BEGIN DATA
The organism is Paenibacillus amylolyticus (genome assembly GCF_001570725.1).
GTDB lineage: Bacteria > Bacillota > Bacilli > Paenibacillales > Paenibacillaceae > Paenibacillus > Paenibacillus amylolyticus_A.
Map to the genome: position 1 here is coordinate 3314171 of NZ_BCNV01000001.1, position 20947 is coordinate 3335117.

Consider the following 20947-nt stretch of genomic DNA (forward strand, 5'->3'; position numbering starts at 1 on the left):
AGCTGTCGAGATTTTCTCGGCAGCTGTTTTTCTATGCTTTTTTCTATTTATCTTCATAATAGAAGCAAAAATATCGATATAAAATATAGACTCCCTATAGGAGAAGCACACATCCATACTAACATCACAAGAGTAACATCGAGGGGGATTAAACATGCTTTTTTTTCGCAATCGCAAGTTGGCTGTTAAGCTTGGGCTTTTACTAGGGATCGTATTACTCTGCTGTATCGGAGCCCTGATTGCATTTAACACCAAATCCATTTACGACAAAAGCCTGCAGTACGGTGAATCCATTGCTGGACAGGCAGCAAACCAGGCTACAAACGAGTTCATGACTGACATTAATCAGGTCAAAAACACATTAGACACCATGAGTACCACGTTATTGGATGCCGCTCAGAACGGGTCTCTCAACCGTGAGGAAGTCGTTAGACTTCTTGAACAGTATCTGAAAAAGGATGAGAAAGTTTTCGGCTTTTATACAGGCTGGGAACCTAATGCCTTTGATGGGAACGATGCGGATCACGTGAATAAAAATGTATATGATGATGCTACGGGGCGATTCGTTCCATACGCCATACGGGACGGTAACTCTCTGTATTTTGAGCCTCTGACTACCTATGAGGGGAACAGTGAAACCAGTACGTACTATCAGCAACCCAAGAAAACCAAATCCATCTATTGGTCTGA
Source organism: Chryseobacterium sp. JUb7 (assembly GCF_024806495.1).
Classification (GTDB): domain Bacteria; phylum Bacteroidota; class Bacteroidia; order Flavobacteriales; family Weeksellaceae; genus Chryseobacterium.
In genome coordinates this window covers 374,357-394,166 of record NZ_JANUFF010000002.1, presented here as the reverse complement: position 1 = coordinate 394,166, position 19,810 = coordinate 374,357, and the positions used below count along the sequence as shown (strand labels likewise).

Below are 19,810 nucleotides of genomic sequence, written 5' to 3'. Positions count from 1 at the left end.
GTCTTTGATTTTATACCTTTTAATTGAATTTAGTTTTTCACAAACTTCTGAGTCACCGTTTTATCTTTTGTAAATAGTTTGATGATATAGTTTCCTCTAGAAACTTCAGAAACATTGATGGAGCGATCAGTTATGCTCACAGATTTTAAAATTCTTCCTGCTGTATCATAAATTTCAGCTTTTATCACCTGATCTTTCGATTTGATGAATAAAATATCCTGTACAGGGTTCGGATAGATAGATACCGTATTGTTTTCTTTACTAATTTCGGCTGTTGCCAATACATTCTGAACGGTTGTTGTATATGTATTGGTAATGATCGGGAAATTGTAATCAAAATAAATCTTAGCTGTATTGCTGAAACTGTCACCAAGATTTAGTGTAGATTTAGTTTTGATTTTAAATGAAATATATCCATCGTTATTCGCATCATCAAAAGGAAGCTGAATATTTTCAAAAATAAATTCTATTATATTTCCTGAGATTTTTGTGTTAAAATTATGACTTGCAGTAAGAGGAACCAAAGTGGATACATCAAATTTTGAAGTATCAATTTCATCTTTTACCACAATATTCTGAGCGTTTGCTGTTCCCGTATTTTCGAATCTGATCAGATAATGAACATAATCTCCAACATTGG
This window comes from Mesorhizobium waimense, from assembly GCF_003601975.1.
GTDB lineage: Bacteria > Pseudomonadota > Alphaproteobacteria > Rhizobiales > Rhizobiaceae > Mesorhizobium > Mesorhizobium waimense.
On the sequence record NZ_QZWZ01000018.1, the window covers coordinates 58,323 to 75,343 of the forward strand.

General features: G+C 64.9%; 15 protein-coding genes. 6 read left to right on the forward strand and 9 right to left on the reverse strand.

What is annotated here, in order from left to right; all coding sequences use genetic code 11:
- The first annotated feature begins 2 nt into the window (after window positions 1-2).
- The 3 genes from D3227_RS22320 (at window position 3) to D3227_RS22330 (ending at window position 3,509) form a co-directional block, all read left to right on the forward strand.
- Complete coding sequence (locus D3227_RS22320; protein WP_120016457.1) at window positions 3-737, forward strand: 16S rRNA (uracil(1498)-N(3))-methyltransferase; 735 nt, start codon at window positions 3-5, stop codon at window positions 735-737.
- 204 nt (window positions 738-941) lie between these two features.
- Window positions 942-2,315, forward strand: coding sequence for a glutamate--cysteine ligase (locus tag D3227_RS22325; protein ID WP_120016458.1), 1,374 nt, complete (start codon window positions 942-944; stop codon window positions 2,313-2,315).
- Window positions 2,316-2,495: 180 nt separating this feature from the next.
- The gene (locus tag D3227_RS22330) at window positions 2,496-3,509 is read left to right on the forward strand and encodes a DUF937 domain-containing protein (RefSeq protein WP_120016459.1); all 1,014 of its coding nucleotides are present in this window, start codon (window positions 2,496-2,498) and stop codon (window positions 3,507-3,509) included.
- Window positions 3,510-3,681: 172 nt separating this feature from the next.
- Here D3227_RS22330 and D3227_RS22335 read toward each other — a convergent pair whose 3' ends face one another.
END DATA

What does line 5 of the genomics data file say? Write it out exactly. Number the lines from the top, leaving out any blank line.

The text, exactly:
AGCTGTCGAGATTTTCTCGGCAGCTGTTTTTCTATGCTTTTTTCTATTTATCTTCATAATAGAAGCAAAAATATCGATATAAAATATAGACTCCCTATAGGAGAAGCACACATCCATACTAACATCACAAGAGTAACATCGAGGGGGATTAAACATGCTTTTTTTTCGCAATCGCAAGTTGGCTGTTAAGCTTGGGCTTTTACTAGGGATCGTATTACTCTGCTGTATCGGAGCCCTGATTGCATTTAACACCAAATCCATTTACGACAAAAGCCTGCAGTACGGTGAATCCATTGCTGGACAGGCAGCAAACCAGGCTACAAACGAGTTCATGACTGACATTAATCAGGTCAAAAACACATTAGACACCATGAGTACCACGTTATTGGATGCCGCTCAGAACGGGTCTCTCAACCGTGAGGAAGTCGTTAGACTTCTTGAACAGTATCTGAAAAAGGATGAGAAAGTTTTCGGCTTTTATACAGGCTGGGAACCTAATGCCTTTGATGGGAACGATGCGGATCACGTGAATAAAAATGTATATGATGATGCTACGGGGCGATTCGTTCCATACGCCATACGGGACGGTAACTCTCTGTATTTTGAGCCTCTGACTACCTATGAGGGGAACAGTGAAACCAGTACGTACTATCAGCAACCCAAGAAAACCAAATCCATCTATTGGTCTGA